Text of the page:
Jan. 28--American Airlines said Tuesday that its profits and sales were up sharply for its fourth quarter 2013 -- not counting $2.4 billion worth of special charges related to its merger with US Airways.
Including those charges, American posted a $2 billion loss for the quarter and a $1.8 billion loss for the year. But the airline's executives said they weren't discouraged. They've been warning analysts that the merger-related charges would skew results.
Without those charges, the combined company would have posted a $436 million profit, up from a $42 million loss for the fourth quarter last year. That's better than analysts were predicting. The company had $10 billion worth of revenue in the fourth quarter, up 8.7 percent from the same quarter a year ago.
"This is (the) first time we are announcing earnings following our merger and because of this our results are more complicated than usual," said CEO Doug Parker in a message to employees Tuesday morning.
Though the companies have officially merged, American and US Airways still face years of work to combine the two carriers'computer systems, route maps, fleets of planes and employee groups.
"Our teams are working well together and our customers are already beginning to see the benefits of our combined network," Parker wrote. "We have much work ahead, but believe we are on our way to restoring American as the greatest airline in the world."
Charlotte is the combined airline's second-busiest hub, behind only Dallas/Fort Worth. Executives touted seasonal routes to four new European cities from Charlotte starting this summer as one of American's major achievements.
Airlines have posted strong profits so far this quarter, benefitting from strong end-of-the-year travel numbers and relatively stable fuel prices.
American also has plenty of cash in the bank: $10.3 billion at the end of the year.
American and US Airways agreed to merge last year, while American was in bankruptcy protection, but the federal government unexpectedly sued to block the deal. Regulators said the combination would dampen competition, raising fares and fees for travelers.
The Justice Department decided to let the merger proceed after American and US Airways agreed to give up some of their routes from Washington's Reagan National and New York's LaGuardia airports. The companies closed the $17.8 billion deal in December.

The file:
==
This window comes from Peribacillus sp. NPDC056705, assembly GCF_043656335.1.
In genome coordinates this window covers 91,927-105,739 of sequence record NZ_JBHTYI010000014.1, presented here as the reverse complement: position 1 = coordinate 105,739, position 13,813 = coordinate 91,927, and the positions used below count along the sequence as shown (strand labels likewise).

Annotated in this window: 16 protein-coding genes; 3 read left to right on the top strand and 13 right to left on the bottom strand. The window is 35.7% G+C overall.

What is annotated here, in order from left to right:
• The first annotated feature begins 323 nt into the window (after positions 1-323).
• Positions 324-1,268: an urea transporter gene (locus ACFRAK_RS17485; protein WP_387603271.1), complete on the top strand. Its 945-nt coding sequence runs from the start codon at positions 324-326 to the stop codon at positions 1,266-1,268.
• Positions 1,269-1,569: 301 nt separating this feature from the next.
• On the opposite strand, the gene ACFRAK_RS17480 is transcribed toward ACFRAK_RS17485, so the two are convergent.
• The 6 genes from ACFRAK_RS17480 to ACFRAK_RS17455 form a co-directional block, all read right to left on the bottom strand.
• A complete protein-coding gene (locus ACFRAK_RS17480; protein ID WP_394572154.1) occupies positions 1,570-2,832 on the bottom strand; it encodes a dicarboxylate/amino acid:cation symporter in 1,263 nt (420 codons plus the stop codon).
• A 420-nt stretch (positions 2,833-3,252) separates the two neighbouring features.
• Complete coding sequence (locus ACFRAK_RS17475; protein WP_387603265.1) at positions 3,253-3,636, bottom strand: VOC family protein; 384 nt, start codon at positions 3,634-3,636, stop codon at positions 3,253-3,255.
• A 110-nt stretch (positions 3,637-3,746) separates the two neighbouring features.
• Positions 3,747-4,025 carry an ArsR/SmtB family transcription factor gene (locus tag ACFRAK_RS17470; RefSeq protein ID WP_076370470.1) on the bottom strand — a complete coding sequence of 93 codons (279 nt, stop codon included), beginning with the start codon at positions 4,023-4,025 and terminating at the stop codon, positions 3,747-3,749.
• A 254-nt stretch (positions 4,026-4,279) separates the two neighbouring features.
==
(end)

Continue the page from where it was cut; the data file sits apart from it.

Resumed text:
Parker, who led US Airways since engineering its 2005 merger with America West, took the top spot at the combined company.
On Monday, Parker told employees in a letter that his base salary had been set at $700,000 -- which he said was less than his counterparts at other major airlines -- and he can earn an annual bonus of up to $1.4 million. The company will have to make $2.5 billion in pre-tax profit for him to earn the full bonus.
American and US Airways have said they will proceed methodically with integrating the combined company. The airlines will keep their own names and continue to fly separately until they receive a single operating certificate from the federal government. That could take up to two years.
But some work on combining their operations has already begun. US Airways and American launched a codeshare agreement, allowing travelers to book flights and use frequent flier miles on both airlines, earlier this month. Last week, US Airways announced it will close its 600-employee operations center in Pittsburgh, moving those jobs to the company's larger American operations center in Dallas-Fort Worth.
On Monday, the company announced it had selected American's reseration system to use at the combined company. The reservation system is one of an airline's most important computer systems, tracking passenger and flight information. Actually combining the systems will take up to two years.
American's stock was up about 1 percent in pre-market trading, at $30.18 a share.
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Original headline: American Airlines revenue up as merger integration begins
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